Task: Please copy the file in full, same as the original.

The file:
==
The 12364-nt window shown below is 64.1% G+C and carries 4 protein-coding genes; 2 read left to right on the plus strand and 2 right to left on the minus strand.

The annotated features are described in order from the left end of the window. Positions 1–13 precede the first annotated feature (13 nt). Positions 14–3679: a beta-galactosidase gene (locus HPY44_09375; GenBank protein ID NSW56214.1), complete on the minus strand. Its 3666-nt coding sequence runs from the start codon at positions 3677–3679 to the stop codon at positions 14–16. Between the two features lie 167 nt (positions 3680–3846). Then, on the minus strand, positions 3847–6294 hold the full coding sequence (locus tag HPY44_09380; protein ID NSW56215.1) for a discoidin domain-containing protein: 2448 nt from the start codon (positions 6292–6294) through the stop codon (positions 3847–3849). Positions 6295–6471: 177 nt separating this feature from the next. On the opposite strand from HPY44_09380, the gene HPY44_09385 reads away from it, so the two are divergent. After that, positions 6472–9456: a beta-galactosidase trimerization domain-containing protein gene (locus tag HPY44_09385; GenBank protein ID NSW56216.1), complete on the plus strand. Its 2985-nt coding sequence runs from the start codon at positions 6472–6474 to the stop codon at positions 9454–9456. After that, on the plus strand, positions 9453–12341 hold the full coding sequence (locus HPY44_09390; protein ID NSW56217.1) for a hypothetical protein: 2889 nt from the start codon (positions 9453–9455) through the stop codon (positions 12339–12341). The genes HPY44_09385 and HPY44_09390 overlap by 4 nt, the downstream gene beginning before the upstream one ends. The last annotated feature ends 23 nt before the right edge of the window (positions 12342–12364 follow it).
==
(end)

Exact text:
The 12364-nt window shown below is 64.1% G+C and carries 4 protein-coding genes; 2 read left to right on the plus strand and 2 right to left on the minus strand.

The annotated features are described in order from the left end of the window. Positions 1–13 precede the first annotated feature (13 nt). Positions 14–3679: a beta-galactosidase gene (locus HPY44_09375; GenBank protein ID NSW56214.1), complete on the minus strand. Its 3666-nt coding sequence runs from the start codon at positions 3677–3679 to the stop codon at positions 14–16. Between the two features lie 167 nt (positions 3680–3846). Then, on the minus strand, positions 3847–6294 hold the full coding sequence (locus tag HPY44_09380; protein ID NSW56215.1) for a discoidin domain-containing protein: 2448 nt from the start codon (positions 6292–6294) through the stop codon (positions 3847–3849). Positions 6295–6471: 177 nt separating this feature from the next. On the opposite strand from HPY44_09380, the gene HPY44_09385 reads away from it, so the two are divergent. After that, positions 6472–9456: a beta-galactosidase trimerization domain-containing protein gene (locus tag HPY44_09385; GenBank protein ID NSW56216.1), complete on the plus strand. Its 2985-nt coding sequence runs from the start codon at positions 6472–6474 to the stop codon at positions 9454–9456. After that, on the plus strand, positions 9453–12341 hold the full coding sequence (locus HPY44_09390; protein ID NSW56217.1) for a hypothetical protein: 2889 nt from the start codon (positions 9453–9455) through the stop codon (positions 12339–12341). The genes HPY44_09385 and HPY44_09390 overlap by 4 nt, the downstream gene beginning before the upstream one ends. The last annotated feature ends 23 nt before the right edge of the window (positions 12342–12364 follow it).